He is addicted to a cause...

As a practicing consultant psychiatrist for the past 25 years, there was one thing that deeply moved Dr Jagdeep Pal Singh Bhatia.

He is addicted to a cause...

Dr Jagdeep Pal Singh Bhatia


Manpriya Singh

As a practicing consultant psychiatrist for the past 25 years, there was one thing that deeply moved Dr Jagdeep Pal Singh Bhatia. It was a question he was constantly faced with while back home and often posed while anywhere else in the world.

Why Punjab? Why did the state particularly have to be so firmly in the grip of substance abuse? “Years and years of research and observations threw up a few unknown as also overlooked facts. Addiction is nothing but a bio-psycho social disease. Some people are genetically more predisposed and emotionally vulnerable to fall prey to drugs. Punjab has battled so much, right from Ahmed Shah Abdali to Jallianwala Bagh massacre to Partition to Operation Bluestar, that the youth are emotionally weak and genetically more vulnerable to drugs,” he shares, before introducing us to his latest endeavour, Taala Te Kunjee, a documentary that profiles four drug addicts, in a bid to provide a solution to their problem.

Taala Te Kunjee

The 82-minute documentary (in Punjabi, Hindi and English) is based on the lives of four recovering addicts and captures the pain, trauma and destruction caused by addiction in the veins of Punjab, and focuses on the intricate aspects of recovery. Four recovering addicts at a rehabilitation centre in Punjab are helping families recover from the rampant drug problem in the state. While they struggle to establish new relationships with their pasts, their wives strive to redefine the meaning of love. Eventually there is hope and a solution.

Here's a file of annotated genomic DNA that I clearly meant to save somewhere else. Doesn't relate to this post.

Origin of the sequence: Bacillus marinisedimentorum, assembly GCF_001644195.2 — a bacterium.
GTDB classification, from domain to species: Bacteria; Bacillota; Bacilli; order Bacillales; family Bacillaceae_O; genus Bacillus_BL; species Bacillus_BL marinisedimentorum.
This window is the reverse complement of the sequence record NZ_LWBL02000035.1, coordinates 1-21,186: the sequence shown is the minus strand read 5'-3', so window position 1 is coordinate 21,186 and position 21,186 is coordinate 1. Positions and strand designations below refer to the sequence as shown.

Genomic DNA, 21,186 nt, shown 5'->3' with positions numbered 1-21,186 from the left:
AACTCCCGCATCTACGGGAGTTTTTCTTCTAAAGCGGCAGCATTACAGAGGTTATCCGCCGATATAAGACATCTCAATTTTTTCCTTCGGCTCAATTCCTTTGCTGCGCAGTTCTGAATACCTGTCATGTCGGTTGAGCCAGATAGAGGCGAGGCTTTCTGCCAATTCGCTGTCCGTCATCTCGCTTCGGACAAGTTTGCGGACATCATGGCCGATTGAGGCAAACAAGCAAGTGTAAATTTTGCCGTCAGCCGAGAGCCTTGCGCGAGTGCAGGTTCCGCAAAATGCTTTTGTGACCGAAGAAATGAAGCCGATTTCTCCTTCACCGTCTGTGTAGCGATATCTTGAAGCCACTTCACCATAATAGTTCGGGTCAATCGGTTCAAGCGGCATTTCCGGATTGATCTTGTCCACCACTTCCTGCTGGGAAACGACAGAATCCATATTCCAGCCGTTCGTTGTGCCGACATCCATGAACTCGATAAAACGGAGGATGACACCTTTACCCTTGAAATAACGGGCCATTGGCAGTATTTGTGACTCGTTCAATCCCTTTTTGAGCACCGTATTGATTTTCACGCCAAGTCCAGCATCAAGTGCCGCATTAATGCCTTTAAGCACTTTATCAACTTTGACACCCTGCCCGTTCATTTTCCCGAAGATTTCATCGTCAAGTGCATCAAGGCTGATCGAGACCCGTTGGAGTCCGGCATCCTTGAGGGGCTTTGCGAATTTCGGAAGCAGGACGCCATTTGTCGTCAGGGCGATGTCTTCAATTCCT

What can we do?

Based out of the holy city of Amritsar, unfortunately, he got a ring side view of the drugs addicts, their families and the havoc it caused. Firstly, he’d like to start with the families. “I first like to protect the patient from the families. They either preach, insult or outcast them.” That’s what we all need to remember; it’s a disease, not a social stigma. He adds, “In many cases, the patients aren’t willing to come for the counseling. That’s when I ask one of the family members to come.”

Buck stops at us

If only the students right in class 7th, 8th or 9th itself were made aware of the consequences of battling drugs. How it’s a pleasure for a little while and pain and punishment for a lifetime, a lot of the drugs problem could be curbed right away. “I hope we show the documentary to teenagers so that they are aware.” He adds, “Let’s not wait for the government or any political party to do something about it.”

Documentary with a difference

Of course we have had endeavours like Udta Punjab, which profiled the issue of drugs in a sensitive and sensible manner. Four victims of substance abuse at several levels with intertwined lives. Then there is the unfortunate bracket of films that glorify drugs and goons, and political nexus that is invariably required for any organised crime to flourish. Of the countless years spent researching for the documentary, two were strictly spent making it. “It’s completely based on facts and real-life cases; some of the severest cases on the verge of death.”


(The launching ceremony of the documentary is on January 18 at Punjab Naatshala, opposite Khalsa College, Amritsar, and simultaneously on the YouTube Chanel, The Hermitage, from 6 p.m. onwards)


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